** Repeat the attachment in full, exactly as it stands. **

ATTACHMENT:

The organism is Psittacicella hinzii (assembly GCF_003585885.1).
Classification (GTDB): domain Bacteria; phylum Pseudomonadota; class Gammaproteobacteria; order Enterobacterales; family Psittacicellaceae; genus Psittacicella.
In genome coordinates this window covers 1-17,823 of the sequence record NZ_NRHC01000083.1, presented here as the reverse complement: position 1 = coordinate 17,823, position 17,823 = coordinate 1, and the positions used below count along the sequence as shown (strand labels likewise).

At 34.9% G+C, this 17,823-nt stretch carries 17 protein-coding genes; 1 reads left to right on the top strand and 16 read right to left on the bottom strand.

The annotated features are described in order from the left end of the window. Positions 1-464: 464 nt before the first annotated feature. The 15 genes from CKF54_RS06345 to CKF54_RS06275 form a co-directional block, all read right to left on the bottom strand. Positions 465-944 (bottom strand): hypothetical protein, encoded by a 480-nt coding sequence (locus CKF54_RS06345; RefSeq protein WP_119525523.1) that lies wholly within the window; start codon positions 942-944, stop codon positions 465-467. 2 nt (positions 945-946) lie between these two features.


The organism is Psittacicella hinzii (assembly GCF_003585885.1).
Classification (GTDB): domain Bacteria; phylum Pseudomonadota; class Gammaproteobacteria; order Enterobacterales; family Psittacicellaceae; genus Psittacicella.
In genome coordinates this window covers 1-17,823 of the sequence record NZ_NRHC01000083.1, presented here as the reverse complement: position 1 = coordinate 17,823, position 17,823 = coordinate 1, and the positions used below count along the sequence as shown (strand labels likewise).

At 34.9% G+C, this 17,823-nt stretch carries 17 protein-coding genes; 1 reads left to right on the top strand and 16 read right to left on the bottom strand.

The annotated features are described in order from the left end of the window. Positions 1-464: 464 nt before the first annotated feature. The 15 genes from CKF54_RS06345 to CKF54_RS06275 form a co-directional block, all read right to left on the bottom strand. Positions 465-944 (bottom strand): hypothetical protein, encoded by a 480-nt coding sequence (locus CKF54_RS06345; RefSeq protein WP_119525523.1) that lies wholly within the window; start codon positions 942-944, stop codon positions 465-467. 2 nt (positions 945-946) lie between these two features.